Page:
Fewer stories resonate with viewers as they grow older. Children are young, naive, and innocent — they have a fresh outlook on every new experience. The first time they see blood in a television series or movie, they experience that telltale rush of adrenaline. But there are some stories that resonate even with adults. Those that tell a new story. Those that provide a fresh outlook. Those that make us laugh or cry. Or those that are told through a different format — like a play. “Honor Killing” is one such tale for which most audience members were not ready.
Sarah Bierstock’s “Honor Killing” first premiered in the Florida Gompertz Theatre from April 4, 2018 until May 25, 2018.
The story revolves around American reporter Allisyn Davis, who works for The New York Times. When she travels to Pakistan in hopes of reporting on an honor killing, she discovers not necessarily that there is more to the tale — but that there is more to learn about society by learning about the tale.
Honor killings infrequently occur in the United States, but in other countries they remain a pervasive problem. They usually occur when a family’s patriarchy believes the family has been “shamed” — and that the only way to wipe the slate clean is by killing the person responsible. This person is usually a female member of the family, such as a daughter. The crimes usually include divorce, failing to abide by or agree to the terms of an arranged marriage, or choosing to have a relationship with someone who shares different religious or cultural beliefs.
These murders are often a public spectacle used to warn other members of society not to make the same mistakes that have already been made. These killings take place through a variety of means, including: beheading, stabbing, cutting a throat, using acid, strangling, and stoning — but there are others.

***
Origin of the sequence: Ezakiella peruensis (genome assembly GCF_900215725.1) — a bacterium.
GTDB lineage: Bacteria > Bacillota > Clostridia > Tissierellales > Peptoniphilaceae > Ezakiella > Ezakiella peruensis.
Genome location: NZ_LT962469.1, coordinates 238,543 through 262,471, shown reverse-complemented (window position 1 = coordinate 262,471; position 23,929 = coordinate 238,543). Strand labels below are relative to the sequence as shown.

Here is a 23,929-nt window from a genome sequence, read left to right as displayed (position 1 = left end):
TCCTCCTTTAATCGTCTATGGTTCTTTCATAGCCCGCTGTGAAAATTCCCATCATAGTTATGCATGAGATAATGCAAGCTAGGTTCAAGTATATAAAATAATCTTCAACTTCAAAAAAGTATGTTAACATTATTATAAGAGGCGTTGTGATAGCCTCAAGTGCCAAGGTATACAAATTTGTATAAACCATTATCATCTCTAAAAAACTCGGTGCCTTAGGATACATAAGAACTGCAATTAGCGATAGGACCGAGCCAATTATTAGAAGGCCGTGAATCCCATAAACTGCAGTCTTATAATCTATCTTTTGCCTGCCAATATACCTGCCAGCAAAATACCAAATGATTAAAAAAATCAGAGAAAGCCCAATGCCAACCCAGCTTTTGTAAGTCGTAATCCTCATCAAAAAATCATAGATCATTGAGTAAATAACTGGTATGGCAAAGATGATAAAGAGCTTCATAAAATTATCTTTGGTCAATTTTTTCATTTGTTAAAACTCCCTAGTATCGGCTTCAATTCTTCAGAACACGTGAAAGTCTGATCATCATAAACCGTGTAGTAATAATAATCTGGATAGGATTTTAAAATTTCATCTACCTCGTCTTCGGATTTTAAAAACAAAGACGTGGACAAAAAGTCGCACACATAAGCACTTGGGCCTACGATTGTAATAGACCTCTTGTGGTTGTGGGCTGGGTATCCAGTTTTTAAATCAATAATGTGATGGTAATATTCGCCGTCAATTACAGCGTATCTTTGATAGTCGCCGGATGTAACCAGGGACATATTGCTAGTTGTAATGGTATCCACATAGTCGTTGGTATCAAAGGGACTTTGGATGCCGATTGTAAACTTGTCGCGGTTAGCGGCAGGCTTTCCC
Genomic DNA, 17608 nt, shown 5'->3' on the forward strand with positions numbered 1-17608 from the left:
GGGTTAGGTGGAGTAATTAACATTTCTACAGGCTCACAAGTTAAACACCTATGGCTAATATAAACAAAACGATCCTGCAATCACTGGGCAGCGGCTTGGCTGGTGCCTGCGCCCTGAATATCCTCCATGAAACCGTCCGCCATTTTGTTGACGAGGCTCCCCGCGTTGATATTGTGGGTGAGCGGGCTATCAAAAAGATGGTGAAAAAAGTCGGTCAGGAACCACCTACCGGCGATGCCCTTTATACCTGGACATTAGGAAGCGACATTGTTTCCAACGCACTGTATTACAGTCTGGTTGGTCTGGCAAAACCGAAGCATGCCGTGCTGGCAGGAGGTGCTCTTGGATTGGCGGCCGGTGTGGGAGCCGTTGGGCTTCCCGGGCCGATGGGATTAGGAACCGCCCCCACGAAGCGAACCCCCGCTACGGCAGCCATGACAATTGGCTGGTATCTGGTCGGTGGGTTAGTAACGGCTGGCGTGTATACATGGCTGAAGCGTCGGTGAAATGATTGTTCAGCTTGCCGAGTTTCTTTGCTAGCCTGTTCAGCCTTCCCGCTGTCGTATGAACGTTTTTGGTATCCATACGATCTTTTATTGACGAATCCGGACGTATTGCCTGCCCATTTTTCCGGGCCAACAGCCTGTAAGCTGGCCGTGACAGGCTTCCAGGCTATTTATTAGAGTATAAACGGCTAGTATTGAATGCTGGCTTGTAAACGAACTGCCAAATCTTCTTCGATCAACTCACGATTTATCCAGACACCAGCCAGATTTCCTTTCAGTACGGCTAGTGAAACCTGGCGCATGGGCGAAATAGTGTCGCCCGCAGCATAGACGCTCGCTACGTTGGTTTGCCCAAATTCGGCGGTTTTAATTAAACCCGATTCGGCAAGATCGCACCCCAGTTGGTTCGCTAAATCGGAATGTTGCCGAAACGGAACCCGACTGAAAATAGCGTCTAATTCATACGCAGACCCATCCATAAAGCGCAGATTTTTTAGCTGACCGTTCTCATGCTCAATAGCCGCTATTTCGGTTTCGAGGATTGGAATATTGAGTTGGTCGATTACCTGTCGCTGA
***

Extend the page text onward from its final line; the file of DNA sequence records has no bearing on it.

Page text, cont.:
Honor killings are still legal in some jurisdictions, but in others they are simply “overlooked.” That said, the “shamed” family members still understand that the law frowns upon murder, and that certain “classes” of people will have a better legal outcome should they be charged with and convicted for murder.
This leads to the use of young children to commit these acts. The children are compelled by “duty” to obey their elders, and failing to carry out a murder on behalf of one’s father or mother (against a sister, for example) could result in yet more violence, exile, or other consequences.
“Honor Killing” has since gone on to the Athena Project in Denver, Colorado and the WAM Theater in West Stockbridge, Connecticut, and was read at the PROJECT W Festival at Cherry Lane Theatre in New York City. Bierstock has gone on to write at least two other plays, “MAD” and “Graceland 2.0.” She continues to act and write, attempting to push the envelope further with each performance or playwright.